Sunday, September 13, 2009


This past week our little family hit a major milestone. Our elder offspring turned nine years old this week, and the big gift this year was mom's old iPod Nano. Yes, we got away with a used gift. Okay, so we spiced it up a bit with a shiny pink case, some new headphones, and all the greatest hits of Hanna, Selena, and the Brothers Jonas that we could round up (all through legal means, of course...). Natalie was thrilled, and frankly so were we. Why?


You see, at last we finally have something of real value that can be taken away at a moment's notice. In fact, just two short days after receiving it, she got it taken away from her for a day after pulling her usual non-listening antics at bedtime. Yes, finally, after nine years of a ridiculously smart and sometimes devious little squirt managing to get away with just about everything short of murder around here, finally we have a reason for her to listen to daddy telling her the FIRST time to go brush her teeth, as opposed finally acknowledging him yelling it the FIFTH time in frustration and calling him the "mean daddy". We should have given her an iPod YEARS ago.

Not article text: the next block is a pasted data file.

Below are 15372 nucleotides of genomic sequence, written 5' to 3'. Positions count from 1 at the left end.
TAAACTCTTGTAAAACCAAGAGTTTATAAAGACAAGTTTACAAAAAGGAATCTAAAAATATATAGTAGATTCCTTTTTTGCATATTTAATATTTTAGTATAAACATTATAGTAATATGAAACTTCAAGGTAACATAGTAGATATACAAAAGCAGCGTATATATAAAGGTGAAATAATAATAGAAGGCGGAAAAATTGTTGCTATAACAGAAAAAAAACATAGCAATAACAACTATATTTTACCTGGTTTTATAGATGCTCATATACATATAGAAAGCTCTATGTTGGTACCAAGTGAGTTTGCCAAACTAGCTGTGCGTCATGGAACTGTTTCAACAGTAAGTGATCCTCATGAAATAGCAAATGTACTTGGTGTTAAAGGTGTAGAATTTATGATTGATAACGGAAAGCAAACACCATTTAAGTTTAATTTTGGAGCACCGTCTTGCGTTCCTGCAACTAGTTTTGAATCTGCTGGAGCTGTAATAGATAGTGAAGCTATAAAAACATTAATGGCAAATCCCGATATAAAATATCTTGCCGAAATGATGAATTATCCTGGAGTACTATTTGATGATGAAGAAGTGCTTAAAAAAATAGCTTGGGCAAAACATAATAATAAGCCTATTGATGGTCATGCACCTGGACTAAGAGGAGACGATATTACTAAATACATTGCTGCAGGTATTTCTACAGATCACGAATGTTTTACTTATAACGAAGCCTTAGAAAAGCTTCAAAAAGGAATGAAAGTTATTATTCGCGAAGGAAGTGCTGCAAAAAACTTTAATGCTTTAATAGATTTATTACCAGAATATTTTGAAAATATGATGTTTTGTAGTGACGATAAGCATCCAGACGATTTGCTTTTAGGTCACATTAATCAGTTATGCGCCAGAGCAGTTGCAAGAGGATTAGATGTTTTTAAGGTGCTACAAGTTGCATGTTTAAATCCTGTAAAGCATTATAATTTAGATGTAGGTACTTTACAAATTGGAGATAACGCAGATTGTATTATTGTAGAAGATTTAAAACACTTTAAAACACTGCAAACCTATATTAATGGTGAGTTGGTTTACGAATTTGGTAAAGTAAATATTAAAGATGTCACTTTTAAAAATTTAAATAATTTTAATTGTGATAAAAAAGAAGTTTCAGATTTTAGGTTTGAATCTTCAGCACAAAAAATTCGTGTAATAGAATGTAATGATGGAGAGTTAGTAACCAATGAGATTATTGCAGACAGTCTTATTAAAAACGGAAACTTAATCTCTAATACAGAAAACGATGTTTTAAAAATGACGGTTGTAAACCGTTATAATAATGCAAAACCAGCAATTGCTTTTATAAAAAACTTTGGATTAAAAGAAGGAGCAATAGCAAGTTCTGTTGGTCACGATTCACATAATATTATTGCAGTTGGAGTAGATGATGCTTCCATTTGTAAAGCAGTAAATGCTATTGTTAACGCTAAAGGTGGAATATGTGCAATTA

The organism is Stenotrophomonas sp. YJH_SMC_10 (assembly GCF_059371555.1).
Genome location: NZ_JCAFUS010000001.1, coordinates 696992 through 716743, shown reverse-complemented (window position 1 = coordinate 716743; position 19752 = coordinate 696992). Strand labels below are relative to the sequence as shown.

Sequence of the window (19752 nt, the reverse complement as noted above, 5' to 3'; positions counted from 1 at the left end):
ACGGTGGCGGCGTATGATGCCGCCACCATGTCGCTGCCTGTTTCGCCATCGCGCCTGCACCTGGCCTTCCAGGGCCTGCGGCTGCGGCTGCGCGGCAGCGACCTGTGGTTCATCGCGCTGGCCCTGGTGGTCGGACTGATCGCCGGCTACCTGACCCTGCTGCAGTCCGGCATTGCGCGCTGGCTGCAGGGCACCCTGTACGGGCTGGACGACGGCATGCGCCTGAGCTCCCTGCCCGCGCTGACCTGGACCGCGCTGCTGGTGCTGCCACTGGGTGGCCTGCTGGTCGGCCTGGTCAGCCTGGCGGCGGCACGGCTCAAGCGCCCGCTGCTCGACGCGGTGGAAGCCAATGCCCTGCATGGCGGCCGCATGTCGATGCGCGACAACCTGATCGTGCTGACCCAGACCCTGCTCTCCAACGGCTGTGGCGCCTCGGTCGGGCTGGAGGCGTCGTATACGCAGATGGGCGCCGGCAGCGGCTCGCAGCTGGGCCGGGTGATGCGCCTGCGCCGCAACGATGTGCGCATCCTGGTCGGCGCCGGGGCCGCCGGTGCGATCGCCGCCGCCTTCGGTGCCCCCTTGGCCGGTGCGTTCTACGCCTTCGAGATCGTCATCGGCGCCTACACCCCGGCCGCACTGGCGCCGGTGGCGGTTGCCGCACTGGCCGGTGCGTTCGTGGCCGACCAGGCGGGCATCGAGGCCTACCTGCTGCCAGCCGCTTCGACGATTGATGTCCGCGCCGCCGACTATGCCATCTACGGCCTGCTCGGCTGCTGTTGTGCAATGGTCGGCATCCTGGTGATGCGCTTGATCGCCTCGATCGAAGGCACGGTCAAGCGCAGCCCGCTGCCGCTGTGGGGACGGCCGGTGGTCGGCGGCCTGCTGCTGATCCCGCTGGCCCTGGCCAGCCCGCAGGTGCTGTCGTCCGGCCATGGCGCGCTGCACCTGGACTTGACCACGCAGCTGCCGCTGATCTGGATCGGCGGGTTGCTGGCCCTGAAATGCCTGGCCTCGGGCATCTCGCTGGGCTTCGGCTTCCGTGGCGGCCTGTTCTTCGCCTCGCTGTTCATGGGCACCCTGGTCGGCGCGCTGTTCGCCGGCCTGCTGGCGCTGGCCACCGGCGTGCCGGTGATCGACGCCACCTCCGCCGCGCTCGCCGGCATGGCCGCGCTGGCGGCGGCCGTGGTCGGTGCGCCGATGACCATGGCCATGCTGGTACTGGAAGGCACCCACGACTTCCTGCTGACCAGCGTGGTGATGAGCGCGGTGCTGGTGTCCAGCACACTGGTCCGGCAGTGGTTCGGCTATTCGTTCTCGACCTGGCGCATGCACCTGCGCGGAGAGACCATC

I noticed another major benefit to our daughter's new possession. Anyone who knows our daughter knows that a)she's got some lungs and b)she ain't shy about using them. Sure, she can sing, but Jeezuz does it have to be that same Miley Cyrus song over and over and over again? I don't care if our daughter could out-sing Celine Dion herself....there's only so many times I can hear the same verse before I want to stab myself in the eardrum with the nearest kitchen utensil. Well, now that she's got an ipod, she gets to listen to that same song, and many others in her repertoire, to her heart's content. And when she listens to them, she tends to sing softly to herself. Ah...peace.

And conveniently, the next day she brought home her shiny new violin for school practice. Maybe that Miley song ain't so bad after all.

Monday, September 07, 2009

A Sabbath Feature?

We've done something many homeowners only do once in a lifetime. We bought a new oven. And yes, my lovely wife already asked if we could go out to dinner and celebrate.